Nevada Public Radio Listen Live

"All Things Considered"
Facebook Twitter Follow Nevada Public Radio

Support Nevada Public Radio
KNPR's State of Nevada About SON Archives Participate Specials
TOP STORIES

HUD Secretary Shaun Donovan
HUD Secretary Shaun Donovan

Listen
AIR DATE: September 25, 2012

It's the subject presidential candidates are avoiding on the campaign trail  - the foreclosure crisis. Republican Mitt Romney told the Las Vegas Review-Journal the market would fix the problem fastest. The Obama administration has tried a variety of programs to keep homeowners in their homes but they have had little effect with soaring unemployment and plummeting home prices. Still is some kind of program better than nothing?
 
GUEST
 
Shaun Donovan, U.S. Secretary of Housing and Urban Development
    comments powered by Disqus
    COMMENTS:
    What will the Obama admin do to ensure homeowners can continue to short sale? What will they do to ensure the Mortgage Debt Relief Act of 2007 doesn't expire at the end of this year?
    ChrisSep 24, 2012 09:05:34 AM
    Las Vegas area home prices haven't been "plummeting" for a few years. The home buyer tax credits in 07 and 08 were effective in getting buyers into the market helping to shore up prices. Lately, prices have actually been going up as buyers are coming back and investors see opportunities. It's true that HAMP and HARP 1 were useless for Las Vegas due to how underwater homes are (many up to 200% loan-to-value). But HARP 2.0 and HAFA have been very useful helping homeowners lower their payments or short sale their home. Short sale has thus far been the most efficient method of letting the market correct without the fallout of distressed and vacant homes created when homeowners walk away.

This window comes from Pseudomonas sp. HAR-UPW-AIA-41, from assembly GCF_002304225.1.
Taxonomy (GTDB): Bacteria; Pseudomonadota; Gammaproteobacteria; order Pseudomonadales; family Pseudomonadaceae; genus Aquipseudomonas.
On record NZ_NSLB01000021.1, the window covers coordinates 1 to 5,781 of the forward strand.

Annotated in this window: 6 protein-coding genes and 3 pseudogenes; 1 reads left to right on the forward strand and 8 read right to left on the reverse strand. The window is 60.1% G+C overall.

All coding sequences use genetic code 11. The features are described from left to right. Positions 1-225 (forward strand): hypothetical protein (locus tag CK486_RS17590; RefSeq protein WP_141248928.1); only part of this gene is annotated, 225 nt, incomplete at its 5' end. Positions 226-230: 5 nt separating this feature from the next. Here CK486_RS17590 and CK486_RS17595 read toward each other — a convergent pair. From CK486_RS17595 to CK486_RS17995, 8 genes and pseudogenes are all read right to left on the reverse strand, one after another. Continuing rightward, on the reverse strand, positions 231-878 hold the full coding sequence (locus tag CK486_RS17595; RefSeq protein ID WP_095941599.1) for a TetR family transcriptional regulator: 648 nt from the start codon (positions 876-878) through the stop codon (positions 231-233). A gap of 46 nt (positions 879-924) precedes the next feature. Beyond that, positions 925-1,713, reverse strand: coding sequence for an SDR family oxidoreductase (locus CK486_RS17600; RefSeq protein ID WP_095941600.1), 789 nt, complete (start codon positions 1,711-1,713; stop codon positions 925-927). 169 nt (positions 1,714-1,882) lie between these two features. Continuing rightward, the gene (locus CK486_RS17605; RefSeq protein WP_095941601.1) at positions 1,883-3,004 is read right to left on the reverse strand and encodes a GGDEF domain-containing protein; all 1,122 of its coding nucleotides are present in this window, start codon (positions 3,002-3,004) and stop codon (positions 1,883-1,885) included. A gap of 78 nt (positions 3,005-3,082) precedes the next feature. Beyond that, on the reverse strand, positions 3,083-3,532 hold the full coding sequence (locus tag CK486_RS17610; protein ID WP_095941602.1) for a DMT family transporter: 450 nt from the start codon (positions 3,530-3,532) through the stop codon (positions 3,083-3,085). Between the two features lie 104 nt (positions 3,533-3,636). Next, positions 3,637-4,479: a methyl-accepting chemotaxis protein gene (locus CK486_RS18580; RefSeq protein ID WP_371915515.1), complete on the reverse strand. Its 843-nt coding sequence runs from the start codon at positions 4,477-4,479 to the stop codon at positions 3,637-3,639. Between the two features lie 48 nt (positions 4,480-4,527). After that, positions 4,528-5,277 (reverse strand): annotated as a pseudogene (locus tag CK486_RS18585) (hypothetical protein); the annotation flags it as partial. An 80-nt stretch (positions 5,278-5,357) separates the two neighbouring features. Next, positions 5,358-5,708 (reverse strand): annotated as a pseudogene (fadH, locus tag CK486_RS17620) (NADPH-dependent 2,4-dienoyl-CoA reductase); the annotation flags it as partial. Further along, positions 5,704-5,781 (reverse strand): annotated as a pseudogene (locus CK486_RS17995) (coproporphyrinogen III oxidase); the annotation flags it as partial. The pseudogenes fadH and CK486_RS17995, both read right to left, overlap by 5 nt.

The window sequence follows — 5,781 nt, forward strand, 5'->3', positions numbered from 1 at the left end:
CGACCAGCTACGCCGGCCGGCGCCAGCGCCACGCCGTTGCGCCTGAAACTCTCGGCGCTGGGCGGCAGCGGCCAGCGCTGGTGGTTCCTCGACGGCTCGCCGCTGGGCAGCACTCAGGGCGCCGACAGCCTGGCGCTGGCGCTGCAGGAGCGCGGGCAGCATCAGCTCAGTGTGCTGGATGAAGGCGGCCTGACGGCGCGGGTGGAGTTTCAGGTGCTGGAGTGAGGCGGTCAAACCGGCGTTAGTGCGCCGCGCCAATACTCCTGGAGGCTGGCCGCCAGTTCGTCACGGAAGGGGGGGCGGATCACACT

ChrisSep 24, 2012 09:02:40 AM
    This foreclosure "crisis" is a storm in a teacup. If someone cannot afford their mortgage, they should just move out. That's life. If the house is underwater and the owner loses money getting out, big deal... good people lose money on bad investments all of the time. Cheap houses on the market will be bought by investors and modest income people who couldn't have afforded them at "bubble" prices. Bottom line, let the market naturally clear and let prices set their own level. Any economist worth their salt would tell you that that is absolutely the only way to truly stabilize the housing market.
    Tom HurstSep 22, 2012 04:08:24 AM
    © 2014 NEVADA PUBLIC RADIO   
    Web hosting facilities provided by Switch.